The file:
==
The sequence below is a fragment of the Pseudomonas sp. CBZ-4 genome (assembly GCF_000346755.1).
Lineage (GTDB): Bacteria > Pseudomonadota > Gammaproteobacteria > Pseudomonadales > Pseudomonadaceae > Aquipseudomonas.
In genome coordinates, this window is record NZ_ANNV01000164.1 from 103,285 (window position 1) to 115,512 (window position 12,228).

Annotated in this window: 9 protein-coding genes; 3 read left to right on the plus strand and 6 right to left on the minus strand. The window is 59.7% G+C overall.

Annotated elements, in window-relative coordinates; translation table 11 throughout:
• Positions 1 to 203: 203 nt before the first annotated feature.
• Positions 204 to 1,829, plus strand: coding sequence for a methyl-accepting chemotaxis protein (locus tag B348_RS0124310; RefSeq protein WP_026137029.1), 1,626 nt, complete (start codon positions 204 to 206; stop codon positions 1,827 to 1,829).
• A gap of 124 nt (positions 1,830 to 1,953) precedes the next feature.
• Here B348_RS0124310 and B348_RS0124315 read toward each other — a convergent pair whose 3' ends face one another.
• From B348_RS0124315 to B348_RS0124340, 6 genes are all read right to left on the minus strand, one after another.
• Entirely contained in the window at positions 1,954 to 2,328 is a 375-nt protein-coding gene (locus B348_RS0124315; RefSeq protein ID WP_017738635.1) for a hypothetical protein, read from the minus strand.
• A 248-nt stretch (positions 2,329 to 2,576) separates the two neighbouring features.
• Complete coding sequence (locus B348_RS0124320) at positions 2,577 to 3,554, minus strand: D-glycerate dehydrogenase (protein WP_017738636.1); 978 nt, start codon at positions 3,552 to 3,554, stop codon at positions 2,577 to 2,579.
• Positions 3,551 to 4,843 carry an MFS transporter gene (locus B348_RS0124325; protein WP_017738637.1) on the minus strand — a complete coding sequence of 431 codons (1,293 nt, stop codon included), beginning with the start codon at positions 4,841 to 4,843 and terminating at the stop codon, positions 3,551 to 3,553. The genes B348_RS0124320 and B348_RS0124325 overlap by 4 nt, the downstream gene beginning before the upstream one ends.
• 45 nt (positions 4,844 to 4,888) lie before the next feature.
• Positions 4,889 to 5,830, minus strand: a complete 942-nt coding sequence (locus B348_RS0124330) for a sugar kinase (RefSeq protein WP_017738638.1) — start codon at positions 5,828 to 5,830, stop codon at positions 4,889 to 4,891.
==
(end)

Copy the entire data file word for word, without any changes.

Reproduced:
The sequence below is a fragment of the Pseudomonas sp. CBZ-4 genome (assembly GCF_000346755.1).
Lineage (GTDB): Bacteria > Pseudomonadota > Gammaproteobacteria > Pseudomonadales > Pseudomonadaceae > Aquipseudomonas.
In genome coordinates, this window is record NZ_ANNV01000164.1 from 103,285 (window position 1) to 115,512 (window position 12,228).

Annotated in this window: 9 protein-coding genes; 3 read left to right on the plus strand and 6 right to left on the minus strand. The window is 59.7% G+C overall.

Annotated elements, in window-relative coordinates; translation table 11 throughout:
• Positions 1 to 203: 203 nt before the first annotated feature.
• Positions 204 to 1,829, plus strand: coding sequence for a methyl-accepting chemotaxis protein (locus tag B348_RS0124310; RefSeq protein WP_026137029.1), 1,626 nt, complete (start codon positions 204 to 206; stop codon positions 1,827 to 1,829).
• A gap of 124 nt (positions 1,830 to 1,953) precedes the next feature.
• Here B348_RS0124310 and B348_RS0124315 read toward each other — a convergent pair whose 3' ends face one another.
• From B348_RS0124315 to B348_RS0124340, 6 genes are all read right to left on the minus strand, one after another.
• Entirely contained in the window at positions 1,954 to 2,328 is a 375-nt protein-coding gene (locus B348_RS0124315; RefSeq protein ID WP_017738635.1) for a hypothetical protein, read from the minus strand.
• A 248-nt stretch (positions 2,329 to 2,576) separates the two neighbouring features.
• Complete coding sequence (locus B348_RS0124320) at positions 2,577 to 3,554, minus strand: D-glycerate dehydrogenase (protein WP_017738636.1); 978 nt, start codon at positions 3,552 to 3,554, stop codon at positions 2,577 to 2,579.
• Positions 3,551 to 4,843 carry an MFS transporter gene (locus B348_RS0124325; protein WP_017738637.1) on the minus strand — a complete coding sequence of 431 codons (1,293 nt, stop codon included), beginning with the start codon at positions 4,841 to 4,843 and terminating at the stop codon, positions 3,551 to 3,553. The genes B348_RS0124320 and B348_RS0124325 overlap by 4 nt, the downstream gene beginning before the upstream one ends.
• 45 nt (positions 4,844 to 4,888) lie before the next feature.
• Positions 4,889 to 5,830, minus strand: a complete 942-nt coding sequence (locus B348_RS0124330) for a sugar kinase (RefSeq protein WP_017738638.1) — start codon at positions 5,828 to 5,830, stop codon at positions 4,889 to 4,891.